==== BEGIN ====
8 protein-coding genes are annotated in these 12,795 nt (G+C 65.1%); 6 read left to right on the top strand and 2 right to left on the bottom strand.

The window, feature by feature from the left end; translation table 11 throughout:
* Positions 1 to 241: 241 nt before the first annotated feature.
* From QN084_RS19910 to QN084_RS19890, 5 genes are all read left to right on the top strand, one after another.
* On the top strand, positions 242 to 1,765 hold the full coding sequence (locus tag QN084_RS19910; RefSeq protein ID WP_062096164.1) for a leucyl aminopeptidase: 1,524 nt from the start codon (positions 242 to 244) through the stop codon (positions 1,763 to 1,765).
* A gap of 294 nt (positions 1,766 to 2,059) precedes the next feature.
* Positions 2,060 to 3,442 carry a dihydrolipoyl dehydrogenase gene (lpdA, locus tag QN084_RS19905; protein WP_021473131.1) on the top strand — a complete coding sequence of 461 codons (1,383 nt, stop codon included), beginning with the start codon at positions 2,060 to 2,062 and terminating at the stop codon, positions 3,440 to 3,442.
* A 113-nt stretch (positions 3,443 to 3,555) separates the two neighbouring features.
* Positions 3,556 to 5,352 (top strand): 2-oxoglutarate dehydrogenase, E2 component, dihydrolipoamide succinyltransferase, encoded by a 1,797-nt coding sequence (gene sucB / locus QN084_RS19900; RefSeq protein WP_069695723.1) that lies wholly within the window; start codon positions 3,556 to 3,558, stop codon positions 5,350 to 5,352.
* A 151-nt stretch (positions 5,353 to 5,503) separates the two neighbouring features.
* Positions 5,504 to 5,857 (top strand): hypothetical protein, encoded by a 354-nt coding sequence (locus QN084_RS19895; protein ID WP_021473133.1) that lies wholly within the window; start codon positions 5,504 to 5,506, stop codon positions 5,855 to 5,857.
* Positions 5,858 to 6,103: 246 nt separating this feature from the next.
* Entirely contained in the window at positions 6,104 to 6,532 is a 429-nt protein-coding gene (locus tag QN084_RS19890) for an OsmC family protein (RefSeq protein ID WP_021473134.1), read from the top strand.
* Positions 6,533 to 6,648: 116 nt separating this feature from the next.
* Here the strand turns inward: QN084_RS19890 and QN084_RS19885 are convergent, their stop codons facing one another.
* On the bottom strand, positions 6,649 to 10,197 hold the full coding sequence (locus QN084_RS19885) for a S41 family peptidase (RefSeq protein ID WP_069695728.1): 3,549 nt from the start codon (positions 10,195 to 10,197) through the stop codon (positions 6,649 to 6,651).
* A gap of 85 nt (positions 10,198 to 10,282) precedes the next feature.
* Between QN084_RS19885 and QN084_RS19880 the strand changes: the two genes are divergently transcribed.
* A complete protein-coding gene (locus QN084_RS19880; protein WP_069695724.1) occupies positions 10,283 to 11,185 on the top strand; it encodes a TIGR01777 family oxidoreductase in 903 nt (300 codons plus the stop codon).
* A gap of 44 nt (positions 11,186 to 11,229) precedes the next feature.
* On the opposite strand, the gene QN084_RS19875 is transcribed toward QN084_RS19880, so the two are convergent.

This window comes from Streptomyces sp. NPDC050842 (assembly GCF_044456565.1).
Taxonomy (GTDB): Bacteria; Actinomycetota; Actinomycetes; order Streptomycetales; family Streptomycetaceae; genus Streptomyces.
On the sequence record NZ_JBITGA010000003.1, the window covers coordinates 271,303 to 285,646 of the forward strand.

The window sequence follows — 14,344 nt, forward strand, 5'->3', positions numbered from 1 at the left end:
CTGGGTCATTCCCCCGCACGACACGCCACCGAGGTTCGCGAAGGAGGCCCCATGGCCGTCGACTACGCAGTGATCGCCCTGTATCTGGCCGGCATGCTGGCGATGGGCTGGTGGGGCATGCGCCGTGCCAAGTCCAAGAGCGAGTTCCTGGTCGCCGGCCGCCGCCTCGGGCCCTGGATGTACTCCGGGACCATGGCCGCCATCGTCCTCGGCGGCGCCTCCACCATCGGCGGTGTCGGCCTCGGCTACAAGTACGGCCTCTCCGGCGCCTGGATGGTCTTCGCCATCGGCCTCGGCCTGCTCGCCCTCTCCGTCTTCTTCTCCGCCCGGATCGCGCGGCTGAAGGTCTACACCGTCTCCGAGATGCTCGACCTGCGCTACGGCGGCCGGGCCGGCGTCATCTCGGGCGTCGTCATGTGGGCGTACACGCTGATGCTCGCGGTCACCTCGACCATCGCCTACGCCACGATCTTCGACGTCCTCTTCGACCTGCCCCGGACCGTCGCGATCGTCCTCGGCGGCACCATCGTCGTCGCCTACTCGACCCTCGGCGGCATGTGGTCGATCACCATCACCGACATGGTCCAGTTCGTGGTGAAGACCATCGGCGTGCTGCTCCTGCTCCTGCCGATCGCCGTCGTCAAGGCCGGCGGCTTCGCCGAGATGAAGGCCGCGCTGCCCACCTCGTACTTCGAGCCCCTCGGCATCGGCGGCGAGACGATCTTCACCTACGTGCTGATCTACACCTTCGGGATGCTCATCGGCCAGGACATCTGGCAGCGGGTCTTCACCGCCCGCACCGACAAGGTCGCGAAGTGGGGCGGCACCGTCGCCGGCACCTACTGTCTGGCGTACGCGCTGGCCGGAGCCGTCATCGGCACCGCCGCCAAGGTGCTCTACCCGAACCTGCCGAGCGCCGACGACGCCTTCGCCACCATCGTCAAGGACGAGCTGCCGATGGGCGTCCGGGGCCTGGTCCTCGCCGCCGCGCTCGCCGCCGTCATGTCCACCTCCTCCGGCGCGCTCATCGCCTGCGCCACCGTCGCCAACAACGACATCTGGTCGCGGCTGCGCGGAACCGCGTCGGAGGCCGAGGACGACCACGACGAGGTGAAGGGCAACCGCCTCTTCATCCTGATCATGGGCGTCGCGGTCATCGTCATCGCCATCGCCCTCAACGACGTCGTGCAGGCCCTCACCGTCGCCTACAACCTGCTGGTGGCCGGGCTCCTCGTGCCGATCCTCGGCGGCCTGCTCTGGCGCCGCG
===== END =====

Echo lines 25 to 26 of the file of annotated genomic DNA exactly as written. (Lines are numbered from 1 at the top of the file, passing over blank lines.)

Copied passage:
The window sequence follows — 14,344 nt, forward strand, 5'->3', positions numbered from 1 at the left end:
CTGGGTCATTCCCCCGCACGACACGCCACCGAGGTTCGCGAAGGAGGCCCCATGGCCGTCGACTACGCAGTGATCGCCCTGTATCTGGCCGGCATGCTGGCGATGGGCTGGTGGGGCATGCGCCGTGCCAAGTCCAAGAGCGAGTTCCTGGTCGCCGGCCGCCGCCTCGGGCCCTGGATGTACTCCGGGACCATGGCCGCCATCGTCCTCGGCGGCGCCTCCACCATCGGCGGTGTCGGCCTCGGCTACAAGTACGGCCTCTCCGGCGCCTGGATGGTCTTCGCCATCGGCCTCGGCCTGCTCGCCCTCTCCGTCTTCTTCTCCGCCCGGATCGCGCGGCTGAAGGTCTACACCGTCTCCGAGATGCTCGACCTGCGCTACGGCGGCCGGGCCGGCGTCATCTCGGGCGTCGTCATGTGGGCGTACACGCTGATGCTCGCGGTCACCTCGACCATCGCCTACGCCACGATCTTCGACGTCCTCTTCGACCTGCCCCGGACCGTCGCGATCGTCCTCGGCGGCACCATCGTCGTCGCCTACTCGACCCTCGGCGGCATGTGGTCGATCACCATCACCGACATGGTCCAGTTCGTGGTGAAGACCATCGGCGTGCTGCTCCTGCTCCTGCCGATCGCCGTCGTCAAGGCCGGCGGCTTCGCCGAGATGAAGGCCGCGCTGCCCACCTCGTACTTCGAGCCCCTCGGCATCGGCGGCGAGACGATCTTCACCTACGTGCTGATCTACACCTTCGGGATGCTCATCGGCCAGGACATCTGGCAGCGGGTCTTCACCGCCCGCACCGACAAGGTCGCGAAGTGGGGCGGCACCGTCGCCGGCACCTACTGTCTGGCGTACGCGCTGGCCGGAGCCGTCATCGGCACCGCCGCCAAGGTGCTCTACCCGAACCTGCCGAGCGCCGACGACGCCTTCGCCACCATCGTCAAGGACGAGCTGCCGATGGGCGTCCGGGGCCTGGTCCTCGCCGCCGCGCTCGCCGCCGTCATGTCCACCTCCTCCGGCGCGCTCATCGCCTGCGCCACCGTCGCCAACAACGACATCTGGTCGCGGCTGCGCGGAACCGCGTCGGAGGCCGAGGACGACCACGACGAGGTGAAGGGCAACCGCCTCTTCATCCTGATCATGGGCGTCGCGGTCATCGTCATCGCCATCGCCCTCAACGACGTCGTGCAGGCCCTCACCGTCGCCTACAACCTGCTGGTGGCCGGGCTCCTCGTGCCGATCCTCGGCGGCCTGCTCTGGCGCCGCG